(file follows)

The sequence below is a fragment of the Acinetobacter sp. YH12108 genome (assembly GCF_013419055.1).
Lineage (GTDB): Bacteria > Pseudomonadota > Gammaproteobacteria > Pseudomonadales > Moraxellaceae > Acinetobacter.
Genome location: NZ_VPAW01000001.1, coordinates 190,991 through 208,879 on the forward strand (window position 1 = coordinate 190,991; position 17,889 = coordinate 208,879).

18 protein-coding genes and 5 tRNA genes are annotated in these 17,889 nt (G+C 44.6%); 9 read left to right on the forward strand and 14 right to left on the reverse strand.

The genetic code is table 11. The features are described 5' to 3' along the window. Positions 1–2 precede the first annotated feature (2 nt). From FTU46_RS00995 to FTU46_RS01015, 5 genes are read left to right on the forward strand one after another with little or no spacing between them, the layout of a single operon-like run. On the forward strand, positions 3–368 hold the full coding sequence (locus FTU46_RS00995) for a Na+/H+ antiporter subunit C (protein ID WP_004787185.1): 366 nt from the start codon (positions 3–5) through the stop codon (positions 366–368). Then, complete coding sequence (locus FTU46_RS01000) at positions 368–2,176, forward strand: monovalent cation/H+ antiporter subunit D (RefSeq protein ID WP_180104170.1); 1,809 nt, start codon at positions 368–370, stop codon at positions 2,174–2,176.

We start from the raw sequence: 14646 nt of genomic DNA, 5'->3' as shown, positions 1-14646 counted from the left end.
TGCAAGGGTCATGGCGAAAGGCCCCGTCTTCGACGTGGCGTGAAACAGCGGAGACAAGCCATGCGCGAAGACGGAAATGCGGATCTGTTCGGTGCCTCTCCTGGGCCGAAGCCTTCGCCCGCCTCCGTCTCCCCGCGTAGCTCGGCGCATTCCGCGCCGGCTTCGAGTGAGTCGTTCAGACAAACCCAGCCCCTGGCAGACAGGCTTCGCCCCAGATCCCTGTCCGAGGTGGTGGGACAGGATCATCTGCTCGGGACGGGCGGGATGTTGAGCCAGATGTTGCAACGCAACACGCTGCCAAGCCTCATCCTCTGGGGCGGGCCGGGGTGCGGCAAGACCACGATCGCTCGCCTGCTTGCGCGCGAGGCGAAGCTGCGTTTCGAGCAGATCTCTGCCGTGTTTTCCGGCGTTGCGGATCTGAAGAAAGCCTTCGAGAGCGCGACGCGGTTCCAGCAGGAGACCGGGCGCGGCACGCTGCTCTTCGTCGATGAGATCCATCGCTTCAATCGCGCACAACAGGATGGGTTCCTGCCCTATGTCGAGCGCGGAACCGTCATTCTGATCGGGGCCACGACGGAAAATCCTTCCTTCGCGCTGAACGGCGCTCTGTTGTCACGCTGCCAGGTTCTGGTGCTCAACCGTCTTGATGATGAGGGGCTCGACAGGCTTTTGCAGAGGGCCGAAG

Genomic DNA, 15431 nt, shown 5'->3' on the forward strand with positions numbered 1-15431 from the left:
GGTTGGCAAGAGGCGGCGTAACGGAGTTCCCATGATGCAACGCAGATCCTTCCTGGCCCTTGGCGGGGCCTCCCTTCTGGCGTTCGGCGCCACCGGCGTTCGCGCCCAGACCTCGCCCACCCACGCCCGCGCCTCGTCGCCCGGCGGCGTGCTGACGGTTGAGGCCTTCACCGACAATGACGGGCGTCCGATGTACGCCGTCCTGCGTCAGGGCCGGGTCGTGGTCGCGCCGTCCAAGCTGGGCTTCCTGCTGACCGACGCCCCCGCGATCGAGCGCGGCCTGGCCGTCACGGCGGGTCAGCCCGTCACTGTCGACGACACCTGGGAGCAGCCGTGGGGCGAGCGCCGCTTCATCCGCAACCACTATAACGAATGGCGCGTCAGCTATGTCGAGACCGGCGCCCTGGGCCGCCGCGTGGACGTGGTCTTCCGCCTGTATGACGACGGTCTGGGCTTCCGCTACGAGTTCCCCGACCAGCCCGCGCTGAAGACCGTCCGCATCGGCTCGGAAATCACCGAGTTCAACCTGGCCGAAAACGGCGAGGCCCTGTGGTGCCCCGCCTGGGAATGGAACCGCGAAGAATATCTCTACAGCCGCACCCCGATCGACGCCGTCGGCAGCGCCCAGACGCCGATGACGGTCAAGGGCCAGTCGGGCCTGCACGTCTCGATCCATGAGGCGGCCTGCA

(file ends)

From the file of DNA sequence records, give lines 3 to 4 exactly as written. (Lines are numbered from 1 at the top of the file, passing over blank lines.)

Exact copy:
Genome location: NZ_VPAW01000001.1, coordinates 190,991 through 208,879 on the forward strand (window position 1 = coordinate 190,991; position 17,889 = coordinate 208,879).

18 protein-coding genes and 5 tRNA genes are annotated in these 17,889 nt (G+C 44.6%); 9 read left to right on the forward strand and 14 right to left on the reverse strand.